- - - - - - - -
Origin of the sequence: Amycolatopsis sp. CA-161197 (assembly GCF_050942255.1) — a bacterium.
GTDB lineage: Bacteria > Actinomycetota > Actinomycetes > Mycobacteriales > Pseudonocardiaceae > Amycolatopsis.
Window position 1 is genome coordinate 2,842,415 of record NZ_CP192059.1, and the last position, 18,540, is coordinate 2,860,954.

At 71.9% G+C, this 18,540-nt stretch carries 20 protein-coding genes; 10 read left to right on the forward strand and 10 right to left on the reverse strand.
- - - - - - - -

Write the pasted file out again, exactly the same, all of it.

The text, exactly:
Origin of the sequence: Amycolatopsis sp. CA-161197 (assembly GCF_050942255.1) — a bacterium.
GTDB lineage: Bacteria > Actinomycetota > Actinomycetes > Mycobacteriales > Pseudonocardiaceae > Amycolatopsis.
Window position 1 is genome coordinate 2,842,415 of record NZ_CP192059.1, and the last position, 18,540, is coordinate 2,860,954.

At 71.9% G+C, this 18,540-nt stretch carries 20 protein-coding genes; 10 read left to right on the forward strand and 10 right to left on the reverse strand.